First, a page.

The U. S. Department of State sponsors the “Doors to Diplomacy” educational challenge – to encourage middle school and high school students around the world to produce web projects that teach others about the importance of international affairs and diplomacy. There are four components to the Doors to Diplomacy challenge.

Collaborative Web Project: Doors to Diplomacy is a collaborative project, where small teams are formed consisting of two to four student members and up to two adult “coaches.” Research can be conducted both online and offline, and then the findings are assembled to produce an educational web project. Students are also encouraged to become spokespersons for their projects.

Project Narrative: Each Doors to Diplomacy project also includes a Project Narrative that explains how the project has been organized, what challenges had to be overcome, and how the project supported local content standards. Many wonderful community building success stories often emerge from these “behind the scenes” narratives.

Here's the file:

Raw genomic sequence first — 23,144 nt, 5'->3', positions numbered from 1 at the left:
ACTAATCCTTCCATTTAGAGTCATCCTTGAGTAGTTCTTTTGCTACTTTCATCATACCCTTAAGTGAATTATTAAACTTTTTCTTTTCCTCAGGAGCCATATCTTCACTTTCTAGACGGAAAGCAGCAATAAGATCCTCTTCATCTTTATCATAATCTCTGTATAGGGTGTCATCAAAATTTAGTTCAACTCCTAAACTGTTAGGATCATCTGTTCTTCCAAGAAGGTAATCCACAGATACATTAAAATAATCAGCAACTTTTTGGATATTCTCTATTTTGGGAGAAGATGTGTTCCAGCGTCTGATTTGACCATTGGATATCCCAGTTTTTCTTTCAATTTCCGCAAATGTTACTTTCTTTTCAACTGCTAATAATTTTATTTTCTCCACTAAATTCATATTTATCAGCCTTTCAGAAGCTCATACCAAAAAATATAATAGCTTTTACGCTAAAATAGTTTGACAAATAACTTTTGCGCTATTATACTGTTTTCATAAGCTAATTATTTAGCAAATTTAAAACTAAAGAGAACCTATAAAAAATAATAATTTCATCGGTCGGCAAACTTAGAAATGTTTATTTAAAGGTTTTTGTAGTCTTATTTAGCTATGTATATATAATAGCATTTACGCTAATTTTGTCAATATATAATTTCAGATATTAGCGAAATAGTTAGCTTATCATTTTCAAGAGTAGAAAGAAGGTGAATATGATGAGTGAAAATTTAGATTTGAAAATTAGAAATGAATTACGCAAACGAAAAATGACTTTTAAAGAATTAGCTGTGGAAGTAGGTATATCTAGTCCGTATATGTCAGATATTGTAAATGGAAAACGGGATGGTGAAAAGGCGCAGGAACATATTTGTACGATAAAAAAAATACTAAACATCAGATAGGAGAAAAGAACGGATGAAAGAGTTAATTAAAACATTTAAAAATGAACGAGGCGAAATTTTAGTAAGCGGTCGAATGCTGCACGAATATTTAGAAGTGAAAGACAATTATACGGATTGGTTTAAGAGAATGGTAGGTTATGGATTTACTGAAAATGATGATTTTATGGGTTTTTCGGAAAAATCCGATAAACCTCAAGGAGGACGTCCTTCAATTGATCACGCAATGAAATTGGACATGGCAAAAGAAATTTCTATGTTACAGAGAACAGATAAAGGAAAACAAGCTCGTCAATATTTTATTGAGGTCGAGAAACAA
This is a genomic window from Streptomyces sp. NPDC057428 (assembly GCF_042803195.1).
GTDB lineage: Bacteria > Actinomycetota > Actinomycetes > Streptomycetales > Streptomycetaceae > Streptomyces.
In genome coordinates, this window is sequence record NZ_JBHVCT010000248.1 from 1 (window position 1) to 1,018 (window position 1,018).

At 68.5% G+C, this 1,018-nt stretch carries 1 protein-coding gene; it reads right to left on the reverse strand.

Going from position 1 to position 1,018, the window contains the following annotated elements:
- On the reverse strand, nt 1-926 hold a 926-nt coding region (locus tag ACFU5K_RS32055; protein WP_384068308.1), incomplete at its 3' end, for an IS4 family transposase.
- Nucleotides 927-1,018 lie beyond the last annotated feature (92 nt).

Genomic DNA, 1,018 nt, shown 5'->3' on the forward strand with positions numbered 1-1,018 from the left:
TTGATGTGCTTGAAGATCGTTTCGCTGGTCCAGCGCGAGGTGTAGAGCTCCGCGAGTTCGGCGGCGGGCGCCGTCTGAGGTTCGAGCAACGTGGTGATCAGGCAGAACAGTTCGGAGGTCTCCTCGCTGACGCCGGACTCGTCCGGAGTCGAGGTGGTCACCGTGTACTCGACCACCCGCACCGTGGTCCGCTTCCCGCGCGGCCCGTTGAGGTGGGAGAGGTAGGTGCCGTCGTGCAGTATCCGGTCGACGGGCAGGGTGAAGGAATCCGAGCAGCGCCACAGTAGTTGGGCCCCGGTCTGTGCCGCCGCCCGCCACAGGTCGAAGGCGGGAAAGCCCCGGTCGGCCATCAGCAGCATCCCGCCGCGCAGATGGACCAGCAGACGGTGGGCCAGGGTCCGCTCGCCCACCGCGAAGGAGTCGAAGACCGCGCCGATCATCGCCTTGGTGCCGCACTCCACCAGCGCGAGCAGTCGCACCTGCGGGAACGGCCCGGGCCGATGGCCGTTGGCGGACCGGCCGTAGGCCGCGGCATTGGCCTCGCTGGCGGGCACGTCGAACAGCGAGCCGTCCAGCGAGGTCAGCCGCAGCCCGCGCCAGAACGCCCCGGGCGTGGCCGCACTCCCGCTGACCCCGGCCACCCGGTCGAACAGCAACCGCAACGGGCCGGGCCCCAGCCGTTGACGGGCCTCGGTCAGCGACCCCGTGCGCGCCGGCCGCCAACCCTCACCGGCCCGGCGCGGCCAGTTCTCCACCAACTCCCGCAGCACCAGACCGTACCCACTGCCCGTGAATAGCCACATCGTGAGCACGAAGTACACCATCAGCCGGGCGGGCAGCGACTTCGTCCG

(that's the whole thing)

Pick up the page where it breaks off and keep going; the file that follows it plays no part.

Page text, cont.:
Peer Review Process: As part of the competition, teams must also participate in a Peer Review activity, in which they evaluate at least four other projects, using a web-based evaluation rubric.

Awards: Each student team member of the winning ?Doors to Diplomacy? Award team receives a $2,000 scholarship, and the winning coaches? schools each receive a $500 cash award.

Each team who submits a completed project receives a special Doors to Diplomacy certificate. Winners are announced in May.

Competition Organizers: